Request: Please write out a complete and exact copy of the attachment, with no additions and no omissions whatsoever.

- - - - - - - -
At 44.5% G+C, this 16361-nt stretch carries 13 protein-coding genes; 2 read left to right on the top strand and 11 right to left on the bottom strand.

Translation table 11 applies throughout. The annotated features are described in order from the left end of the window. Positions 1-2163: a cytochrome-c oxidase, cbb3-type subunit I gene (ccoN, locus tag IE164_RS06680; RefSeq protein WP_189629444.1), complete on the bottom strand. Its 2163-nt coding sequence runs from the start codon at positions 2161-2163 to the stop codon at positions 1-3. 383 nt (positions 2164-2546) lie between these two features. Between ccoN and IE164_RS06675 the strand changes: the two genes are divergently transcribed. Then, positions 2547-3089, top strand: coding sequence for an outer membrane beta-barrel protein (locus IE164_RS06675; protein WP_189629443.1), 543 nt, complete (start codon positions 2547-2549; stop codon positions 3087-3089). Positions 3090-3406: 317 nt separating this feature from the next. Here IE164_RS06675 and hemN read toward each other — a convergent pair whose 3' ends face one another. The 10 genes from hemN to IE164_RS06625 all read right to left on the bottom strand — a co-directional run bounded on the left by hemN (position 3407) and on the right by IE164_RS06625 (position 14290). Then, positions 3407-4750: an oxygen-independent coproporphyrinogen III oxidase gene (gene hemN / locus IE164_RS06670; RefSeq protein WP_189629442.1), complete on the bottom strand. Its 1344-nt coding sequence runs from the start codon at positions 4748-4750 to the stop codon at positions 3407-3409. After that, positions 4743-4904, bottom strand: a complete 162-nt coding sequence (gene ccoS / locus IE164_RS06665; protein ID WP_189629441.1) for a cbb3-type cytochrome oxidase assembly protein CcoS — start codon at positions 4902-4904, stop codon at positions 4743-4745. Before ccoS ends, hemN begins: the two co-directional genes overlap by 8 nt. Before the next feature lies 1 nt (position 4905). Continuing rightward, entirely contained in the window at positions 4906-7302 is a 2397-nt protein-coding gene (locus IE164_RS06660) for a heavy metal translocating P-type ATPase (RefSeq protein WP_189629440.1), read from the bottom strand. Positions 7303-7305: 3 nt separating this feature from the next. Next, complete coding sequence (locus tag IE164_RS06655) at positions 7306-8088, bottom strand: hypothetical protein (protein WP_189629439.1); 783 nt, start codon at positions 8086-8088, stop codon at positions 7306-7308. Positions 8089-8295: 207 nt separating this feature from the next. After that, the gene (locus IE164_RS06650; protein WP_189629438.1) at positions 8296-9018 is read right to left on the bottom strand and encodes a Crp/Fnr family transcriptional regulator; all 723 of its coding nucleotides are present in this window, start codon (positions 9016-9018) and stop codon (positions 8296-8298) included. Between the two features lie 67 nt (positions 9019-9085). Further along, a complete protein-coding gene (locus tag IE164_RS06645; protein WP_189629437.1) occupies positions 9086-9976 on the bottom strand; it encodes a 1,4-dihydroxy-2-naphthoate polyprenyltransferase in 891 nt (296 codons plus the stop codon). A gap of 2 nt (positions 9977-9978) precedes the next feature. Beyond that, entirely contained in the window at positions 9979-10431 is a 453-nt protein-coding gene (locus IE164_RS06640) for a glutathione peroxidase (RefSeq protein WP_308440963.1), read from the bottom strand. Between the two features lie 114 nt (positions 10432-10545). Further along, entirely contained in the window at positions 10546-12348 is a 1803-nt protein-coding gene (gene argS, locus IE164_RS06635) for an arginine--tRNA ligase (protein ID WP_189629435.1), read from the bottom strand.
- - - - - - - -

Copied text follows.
At 44.5% G+C, this 16361-nt stretch carries 13 protein-coding genes; 2 read left to right on the top strand and 11 right to left on the bottom strand.

Translation table 11 applies throughout. The annotated features are described in order from the left end of the window. Positions 1-2163: a cytochrome-c oxidase, cbb3-type subunit I gene (ccoN, locus tag IE164_RS06680; RefSeq protein WP_189629444.1), complete on the bottom strand. Its 2163-nt coding sequence runs from the start codon at positions 2161-2163 to the stop codon at positions 1-3. 383 nt (positions 2164-2546) lie between these two features. Between ccoN and IE164_RS06675 the strand changes: the two genes are divergently transcribed. Then, positions 2547-3089, top strand: coding sequence for an outer membrane beta-barrel protein (locus IE164_RS06675; protein WP_189629443.1), 543 nt, complete (start codon positions 2547-2549; stop codon positions 3087-3089). Positions 3090-3406: 317 nt separating this feature from the next. Here IE164_RS06675 and hemN read toward each other — a convergent pair whose 3' ends face one another. The 10 genes from hemN to IE164_RS06625 all read right to left on the bottom strand — a co-directional run bounded on the left by hemN (position 3407) and on the right by IE164_RS06625 (position 14290). Then, positions 3407-4750: an oxygen-independent coproporphyrinogen III oxidase gene (gene hemN / locus IE164_RS06670; RefSeq protein WP_189629442.1), complete on the bottom strand. Its 1344-nt coding sequence runs from the start codon at positions 4748-4750 to the stop codon at positions 3407-3409. After that, positions 4743-4904, bottom strand: a complete 162-nt coding sequence (gene ccoS / locus IE164_RS06665; protein ID WP_189629441.1) for a cbb3-type cytochrome oxidase assembly protein CcoS — start codon at positions 4902-4904, stop codon at positions 4743-4745. Before ccoS ends, hemN begins: the two co-directional genes overlap by 8 nt. Before the next feature lies 1 nt (position 4905). Continuing rightward, entirely contained in the window at positions 4906-7302 is a 2397-nt protein-coding gene (locus IE164_RS06660) for a heavy metal translocating P-type ATPase (RefSeq protein WP_189629440.1), read from the bottom strand. Positions 7303-7305: 3 nt separating this feature from the next. Next, complete coding sequence (locus tag IE164_RS06655) at positions 7306-8088, bottom strand: hypothetical protein (protein WP_189629439.1); 783 nt, start codon at positions 8086-8088, stop codon at positions 7306-7308. Positions 8089-8295: 207 nt separating this feature from the next. After that, the gene (locus IE164_RS06650; protein WP_189629438.1) at positions 8296-9018 is read right to left on the bottom strand and encodes a Crp/Fnr family transcriptional regulator; all 723 of its coding nucleotides are present in this window, start codon (positions 9016-9018) and stop codon (positions 8296-8298) included. Between the two features lie 67 nt (positions 9019-9085). Further along, a complete protein-coding gene (locus tag IE164_RS06645; protein WP_189629437.1) occupies positions 9086-9976 on the bottom strand; it encodes a 1,4-dihydroxy-2-naphthoate polyprenyltransferase in 891 nt (296 codons plus the stop codon). A gap of 2 nt (positions 9977-9978) precedes the next feature. Beyond that, entirely contained in the window at positions 9979-10431 is a 453-nt protein-coding gene (locus IE164_RS06640) for a glutathione peroxidase (RefSeq protein WP_308440963.1), read from the bottom strand. Between the two features lie 114 nt (positions 10432-10545). Further along, entirely contained in the window at positions 10546-12348 is a 1803-nt protein-coding gene (gene argS, locus IE164_RS06635) for an arginine--tRNA ligase (protein ID WP_189629435.1), read from the bottom strand.